Now let’s do the same within Oracle Process Cloud and create our “Process Cloud calling Sales Cloud Process”.

Step 2 : Prepare a WSDL Schema/XSD bundle ZIP file

Before we can use the SOAP Service we need to do some preparation work. Oracle Process Cloud currently requires a WSDL which either -
  • Contains the entire WSDL+Schema inline or
  • A ZIP file with two folders, one with the Schemas and one with the WSDL. (Schema and WSDL respectively)
Temporary Workaround
Currently for Fusion Applications we need to do the latter, however this is a temporary workaround whilst development enhance the Service Call functionality to accept and download all the WSDL’s.

Until we have a tool to do this (and we’re working on it) there is an easy way of doing by using JDeveloper 11g, and the BPM plug in. What you do is create a project, add the WSDL that you want to harvest and let JDeveloper11g download all the assets for you. Then you go along using file manager and gather up the WSDL & XSDs, put them in the right directory and do some fix-ups.
  1. Start JDeveloper 11g (11.1.1.7.1 is ideal)
  2. Install the BPM Extension using Check for updates wizard
  3. Restart JDeveloper11g
  4. Create a new Project (the name doesn’t matter)
  5. Next, Call the project something (again doesn’t matter)
  6. In the SOA Settings Screen select an EMPTY composite
  7. From the component palette drag and drop the Web Service Component onto the External References gully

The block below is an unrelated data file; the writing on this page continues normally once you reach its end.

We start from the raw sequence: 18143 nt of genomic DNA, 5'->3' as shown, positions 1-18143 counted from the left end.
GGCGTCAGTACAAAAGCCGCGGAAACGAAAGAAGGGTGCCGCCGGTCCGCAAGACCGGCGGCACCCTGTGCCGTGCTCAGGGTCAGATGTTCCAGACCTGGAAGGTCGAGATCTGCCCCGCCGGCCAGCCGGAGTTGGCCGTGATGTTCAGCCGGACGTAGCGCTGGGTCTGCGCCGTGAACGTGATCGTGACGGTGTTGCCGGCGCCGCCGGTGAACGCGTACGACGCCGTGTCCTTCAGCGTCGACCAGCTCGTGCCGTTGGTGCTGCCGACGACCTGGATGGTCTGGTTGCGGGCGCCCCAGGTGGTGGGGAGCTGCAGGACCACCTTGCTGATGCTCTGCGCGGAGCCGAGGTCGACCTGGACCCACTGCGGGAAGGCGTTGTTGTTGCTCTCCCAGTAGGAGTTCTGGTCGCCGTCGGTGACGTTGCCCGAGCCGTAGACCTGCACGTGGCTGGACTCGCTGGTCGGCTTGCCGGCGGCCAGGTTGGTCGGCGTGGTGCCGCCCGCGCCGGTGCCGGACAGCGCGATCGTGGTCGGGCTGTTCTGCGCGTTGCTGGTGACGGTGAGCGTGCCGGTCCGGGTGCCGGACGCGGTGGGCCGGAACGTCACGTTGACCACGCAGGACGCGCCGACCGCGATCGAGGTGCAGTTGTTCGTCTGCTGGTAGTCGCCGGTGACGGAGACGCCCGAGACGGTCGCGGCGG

8. When the create web service wizard give it the following options


Name
Anything you like
Type
Reference
WSDL URL
As found in Fusion OER above
Port Type
Contact Service
Callback Port Type
Not needed as this is used for asynchronous webservices
Copy WSDL and its dependant artefacts into the project
CHECKED,  this is important as this does the magic

At this point JDeveloper11g is downloading the WSDL and all the XSDs onto your local hard disk, when its finished hit Save All
  1. Now select the project in the project navigator and then look at the bottom of the JDeveloper11g Window, this will let you know where the project is stored on your pc.
  2. With your favourite file manager navigate to the project directory, sort the folder by “type”, you will then see all the WSDLs and the XSDs
  3. Create a folder called “Zip”, within this directory create a folder called “Schemas” and “WSDLs”
  4. Select all the XSDs and move them into the zip/Schemas directory
  5. Select all the WSDLs and move them into the zip/WSDLs directory

Now within the WSDL directory you now need to edit each WSDL file (ServiceException.wsdl and ContactService.wsdl) change the references to the schemas so that the resolve correctly on your file system.
E.g. For this example within the ServiceException.wsdl file

From this

To this

Repeat for all schemaLocation references in this file and others (ie ContactService.wsdl)
Warning : The zip file’s WSDL will contain a endpoint pointing to your Sales Cloud WSDL, if the one you will be accessing is different the will need to change it


e.g. in ContactService.wsdl
  1. Once you done this you can zip up the zip directory into a ZIP file, and then rename it to something descriptive, like SalesCloudContactService.zip.